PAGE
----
Everyone these days is concerned about fascism. The liberal factions have won what was previously thought to be an unthinkable level of obedience to extreme measures by using the fear of fascists, which, without Trump, has had to find new boogeymen. While the FBI has been busy manipulating and bribing poor rednecks into some caricature the media can spin into a fascist threat, it is the phantom virus and the unvaccinated that are now supplying the most effective excuse imaginable for setting up a controlled society.But is this Fascism? What does that word even mean, and why do both sides throw it at each other, seldom addressing the resemblance their own side has to common conceptions of the label?
Well if it is just the merger of the State and Capital, as the original Fascists described it, then that pretty ubiquitously fits the structure of contemporary Capitalism, no matter what the style. Is it just a synonym for totalitarianism? Popular conservatives seem to use it that way, seldom distinguishing between socialism and fascism since all that matters to them is that modern liberals have departed from their fairy tale ideal of classical liberalism and individualism. To the progressive liberal, fascism is all about tone. Not one popular progressive cares that a majority of blacks are about to lose access to most of NYC because the language justifying this appeals to a supposedly neutral system of scientific truth that has nothing to do with values or race.
But to all contemporary liberals, classical/conservative, neo, progressive, or otherwise, fascism is the necessary antagonist liberalism needs to justify the seeming contradiction of anti-populism and supposedly democratic rule, and fulfill its fate as a particular technocratic brand of power. That brand needs to demonize not just the emotional tone of conservative populism, but any philosophy or truth that has not been emptied out of content and turned into an abstract system or data set, to be managed by faceless bureaucrats, but marketed as the one true system that once was, or—one day—will or can be free from power, if we just negate the fascists hard enough.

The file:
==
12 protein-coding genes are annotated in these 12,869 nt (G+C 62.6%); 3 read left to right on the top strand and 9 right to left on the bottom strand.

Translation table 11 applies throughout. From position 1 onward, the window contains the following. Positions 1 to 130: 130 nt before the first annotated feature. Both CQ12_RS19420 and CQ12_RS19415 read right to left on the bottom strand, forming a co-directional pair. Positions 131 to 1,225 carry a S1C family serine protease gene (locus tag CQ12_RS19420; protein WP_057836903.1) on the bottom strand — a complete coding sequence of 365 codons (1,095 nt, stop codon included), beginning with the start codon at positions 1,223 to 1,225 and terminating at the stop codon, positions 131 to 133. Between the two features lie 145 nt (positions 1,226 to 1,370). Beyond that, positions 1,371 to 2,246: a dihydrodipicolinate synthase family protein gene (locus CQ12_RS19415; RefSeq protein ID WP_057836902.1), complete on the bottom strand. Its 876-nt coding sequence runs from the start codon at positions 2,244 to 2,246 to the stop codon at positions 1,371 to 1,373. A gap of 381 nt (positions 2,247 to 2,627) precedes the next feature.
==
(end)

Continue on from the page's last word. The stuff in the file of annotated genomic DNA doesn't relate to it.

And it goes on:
This brand of power needs us to demonize any actual thinking, or any knowledge or view of knowledge, that would allow it to be understood and critiqued by non-experts, because that would be something like true democracy, because it would have something like true transparency. But having leaders and values you can critique is the opposite of what power wants, so it has you demonize anything that looks like power, because now that it controls society through a system that has successfully distributed itself into opacity, its only challenge is the visible, the understandable, the evaluatable. Only the calculable gets a pass, because it is a pure function of the system.
Some people say our democratic system is morphing into a liberal version of fascism, but this obfuscates important distinctions. There is no equivalency between historical fascism and today’s technocracy. Because, while the frightening dystopia we are descending into is indeed being fueled by a fear of the other, its ideology gains its power from an explicit antifascism.
So any resistance must face the fact that scapegoating is not some eccentric tactic of explicit authoritarians, but the basic structure of propaganda and negative power. It is only challenged by changing this logic—by thinking and critiquing without a naive belief that our position or truth is pure and exempt from the dynamics of value and power, and with the knowledge that any attempt to purify our truth from power, leads us to an even greater enslavement to a truth over which we have no power. Not because we have reached the objectively valid and independently real, but because we have ossified an arbitrary system that negates all non-arbitrary value as well as any attempt at evaluation not determined by the internal conflict within the system.